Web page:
Numerous attempts to restrict where transgender people can use the restroom have been proposed in recent years, but one Virginia lawmaker’s latest legislation might be the most vicious. He actually wants to fine transgender children $50 if they use what he deems to be the “wrong” restroom.
Technically, Del. Mark Cole (R) wants to fine all transgender people $50 for using any public bathroom that matches their gender, but he makes a point to codify that this applies to students as well. What’s particularly odd is that he has filed two different bills that propose the same thing, but which are worded differently.
HB 663 requires that all public restrooms and all school restrooms, locker rooms, and shower rooms to be “designated for use by a specific gender to solely be used by individuals whose anatomical sex matches such gender designation.” It defines anatomical sex simply as, “the physical condition of being male or female, which is determined by a person’s anatomy.”
HB 781 uses slightly different language instead of “anatomical sex.” It requires that all public restrooms and all school restrooms, locker rooms, and shower rooms be “designated for and used by individuals/students based on their biological sex.” It defines “biological sex” as the physical condition of being male or female, which is determined by a person’s birth certificate and is identified at birth by a person’s anatomy or by a birth certificate amended in accordance with subsection E of § 32.1–269.” That statute does allow transgender people to change the sex on their birth certificate, but only if they’ve undergone sex reassignment surgery.
Both bills conclude, “Any person/student who willfully and knowingly violates this section shall be liable for a civil penalty not to exceed $50.” This money would go to the state’s Literary Fund.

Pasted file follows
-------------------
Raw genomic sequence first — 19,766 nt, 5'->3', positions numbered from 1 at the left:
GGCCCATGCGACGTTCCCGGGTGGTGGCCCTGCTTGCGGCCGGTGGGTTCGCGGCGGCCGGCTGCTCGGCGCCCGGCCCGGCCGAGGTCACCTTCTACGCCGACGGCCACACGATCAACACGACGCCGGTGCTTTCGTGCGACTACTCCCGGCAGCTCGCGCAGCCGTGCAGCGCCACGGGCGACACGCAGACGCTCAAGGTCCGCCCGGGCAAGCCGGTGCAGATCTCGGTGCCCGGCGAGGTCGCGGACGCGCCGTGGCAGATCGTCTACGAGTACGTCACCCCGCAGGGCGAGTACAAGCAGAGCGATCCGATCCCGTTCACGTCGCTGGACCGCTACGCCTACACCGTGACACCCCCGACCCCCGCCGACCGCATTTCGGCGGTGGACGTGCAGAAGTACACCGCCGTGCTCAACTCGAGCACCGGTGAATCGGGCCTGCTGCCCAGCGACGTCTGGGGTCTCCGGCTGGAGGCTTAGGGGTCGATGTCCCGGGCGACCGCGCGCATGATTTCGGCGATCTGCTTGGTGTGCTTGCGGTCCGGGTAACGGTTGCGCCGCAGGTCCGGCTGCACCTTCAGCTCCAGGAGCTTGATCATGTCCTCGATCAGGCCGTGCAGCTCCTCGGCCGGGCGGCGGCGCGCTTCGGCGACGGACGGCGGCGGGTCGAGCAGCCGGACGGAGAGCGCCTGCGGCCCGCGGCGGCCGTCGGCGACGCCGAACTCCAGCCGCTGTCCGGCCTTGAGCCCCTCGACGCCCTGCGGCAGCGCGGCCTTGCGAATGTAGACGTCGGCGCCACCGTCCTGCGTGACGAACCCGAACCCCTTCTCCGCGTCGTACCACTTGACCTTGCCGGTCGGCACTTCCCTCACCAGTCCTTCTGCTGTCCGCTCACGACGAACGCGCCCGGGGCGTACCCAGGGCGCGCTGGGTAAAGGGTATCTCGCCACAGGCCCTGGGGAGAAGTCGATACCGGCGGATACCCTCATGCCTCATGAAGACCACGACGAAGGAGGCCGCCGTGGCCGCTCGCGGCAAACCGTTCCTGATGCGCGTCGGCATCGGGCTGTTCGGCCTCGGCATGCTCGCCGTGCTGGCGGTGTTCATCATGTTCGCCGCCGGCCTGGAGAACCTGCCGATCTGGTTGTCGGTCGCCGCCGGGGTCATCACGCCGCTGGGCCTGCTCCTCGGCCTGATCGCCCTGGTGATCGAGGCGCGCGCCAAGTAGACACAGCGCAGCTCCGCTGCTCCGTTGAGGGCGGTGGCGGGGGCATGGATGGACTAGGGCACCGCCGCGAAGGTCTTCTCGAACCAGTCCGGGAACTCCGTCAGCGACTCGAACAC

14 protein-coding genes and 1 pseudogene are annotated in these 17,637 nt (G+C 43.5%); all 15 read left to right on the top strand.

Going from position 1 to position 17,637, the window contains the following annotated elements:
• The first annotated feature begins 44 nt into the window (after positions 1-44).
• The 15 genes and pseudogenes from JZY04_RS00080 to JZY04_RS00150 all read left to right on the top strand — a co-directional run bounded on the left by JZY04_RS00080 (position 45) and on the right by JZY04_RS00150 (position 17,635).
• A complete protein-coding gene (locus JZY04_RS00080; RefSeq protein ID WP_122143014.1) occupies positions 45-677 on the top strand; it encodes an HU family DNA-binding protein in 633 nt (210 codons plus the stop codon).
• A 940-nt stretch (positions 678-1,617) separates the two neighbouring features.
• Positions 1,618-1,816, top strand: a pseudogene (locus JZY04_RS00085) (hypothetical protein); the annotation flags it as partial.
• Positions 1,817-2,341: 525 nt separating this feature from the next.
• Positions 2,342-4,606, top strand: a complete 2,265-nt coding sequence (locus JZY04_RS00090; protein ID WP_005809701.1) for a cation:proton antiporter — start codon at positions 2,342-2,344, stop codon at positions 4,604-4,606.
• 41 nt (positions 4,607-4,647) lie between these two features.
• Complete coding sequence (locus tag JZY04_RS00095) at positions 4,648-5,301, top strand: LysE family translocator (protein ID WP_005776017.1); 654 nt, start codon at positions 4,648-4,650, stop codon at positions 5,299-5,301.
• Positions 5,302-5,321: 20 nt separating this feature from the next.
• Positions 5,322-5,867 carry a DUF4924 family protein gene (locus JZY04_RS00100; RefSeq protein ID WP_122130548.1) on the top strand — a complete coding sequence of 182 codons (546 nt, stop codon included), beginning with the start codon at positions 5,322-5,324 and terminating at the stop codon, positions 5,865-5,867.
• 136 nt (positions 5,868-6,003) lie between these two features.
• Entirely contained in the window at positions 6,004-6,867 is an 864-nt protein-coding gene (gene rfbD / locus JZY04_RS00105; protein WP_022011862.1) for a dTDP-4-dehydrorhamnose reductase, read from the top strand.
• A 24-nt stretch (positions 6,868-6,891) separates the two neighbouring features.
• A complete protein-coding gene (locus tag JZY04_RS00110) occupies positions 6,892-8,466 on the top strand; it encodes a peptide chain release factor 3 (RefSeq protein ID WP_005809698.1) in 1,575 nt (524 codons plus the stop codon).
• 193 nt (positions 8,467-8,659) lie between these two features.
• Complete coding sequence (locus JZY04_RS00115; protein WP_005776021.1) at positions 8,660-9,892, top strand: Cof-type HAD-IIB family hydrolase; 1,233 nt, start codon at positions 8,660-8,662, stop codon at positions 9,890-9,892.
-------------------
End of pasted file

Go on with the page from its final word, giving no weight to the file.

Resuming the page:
What many people are asking is how Cole’s bills would be enforced. They stipulate that “any law-enforcement officer may issue a summons regarding a violation of this section,” but they don’t explain how those officers would know a violation had taken place.
As activist Tim Peacock surmises, “someone would physically have to verify someone is in the bathroom that does not correspond to the current state of his/her physical genitals.” He concludes that the legislation constitutes “forcing children to allow adults to examine their genitals out of misplaced fear that transgender kids and adults might commit a hypothetical never-before-seen act of violence or sexual aggression (that would still be against the law with or without transgender protections).”
In the case of HB 781, enforcement could instead take on a “show me your papers” model, where individuals would have to produce their birth certificate to use the restroom. Profiling of trans people would likely follow, and given that many trans people do not undergo the surgery necessary to change their birth certificates, they would remain incredibly vulnerable for prosecution. Sex reassignment surgery is not recommended for minors, so the bill’s different language would make no difference for transgender students.
Claire Guthrie Gastañaga, executive director of the ACLU of Virginia, condemned the legislation for trying to ensure “that schools and other governmental agencies can purposely discriminate against transgender adults and children in Virginia.” They are “nothing more than ineffective, mean-spirited efforts to deny LGBT people in Virginia their constitutional and human rights.”
Cole described the legislation as “common sense legislation designed to protect the privacy of children and adults.” He claimed that “it does NOT require genital checks” and would only be enforced “on a complaint basis.”
The legislation resembles a similar bill recently filed in Indiana as well as several other bills filed last year, all of which took different approaches to criminalizing bathroom use by transgender people. None of them passed.